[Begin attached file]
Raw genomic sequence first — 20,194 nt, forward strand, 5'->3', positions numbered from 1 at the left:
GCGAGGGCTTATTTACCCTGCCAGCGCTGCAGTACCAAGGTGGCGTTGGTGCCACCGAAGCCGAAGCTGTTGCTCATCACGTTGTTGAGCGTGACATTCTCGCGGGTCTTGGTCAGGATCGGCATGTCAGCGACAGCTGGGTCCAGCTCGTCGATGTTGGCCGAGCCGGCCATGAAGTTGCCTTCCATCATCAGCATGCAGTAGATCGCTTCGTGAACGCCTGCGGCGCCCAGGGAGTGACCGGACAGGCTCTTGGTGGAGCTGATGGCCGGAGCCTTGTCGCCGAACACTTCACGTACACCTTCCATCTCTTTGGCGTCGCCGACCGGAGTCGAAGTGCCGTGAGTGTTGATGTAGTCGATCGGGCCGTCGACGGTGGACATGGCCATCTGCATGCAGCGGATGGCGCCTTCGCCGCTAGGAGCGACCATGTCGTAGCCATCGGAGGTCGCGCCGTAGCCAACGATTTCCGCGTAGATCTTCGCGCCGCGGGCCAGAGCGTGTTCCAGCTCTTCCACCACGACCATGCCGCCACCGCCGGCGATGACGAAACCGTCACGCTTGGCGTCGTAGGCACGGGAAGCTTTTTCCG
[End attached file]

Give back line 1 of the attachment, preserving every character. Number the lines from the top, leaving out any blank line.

Raw genomic sequence first — 20,194 nt, forward strand, 5'->3', positions numbered from 1 at the left: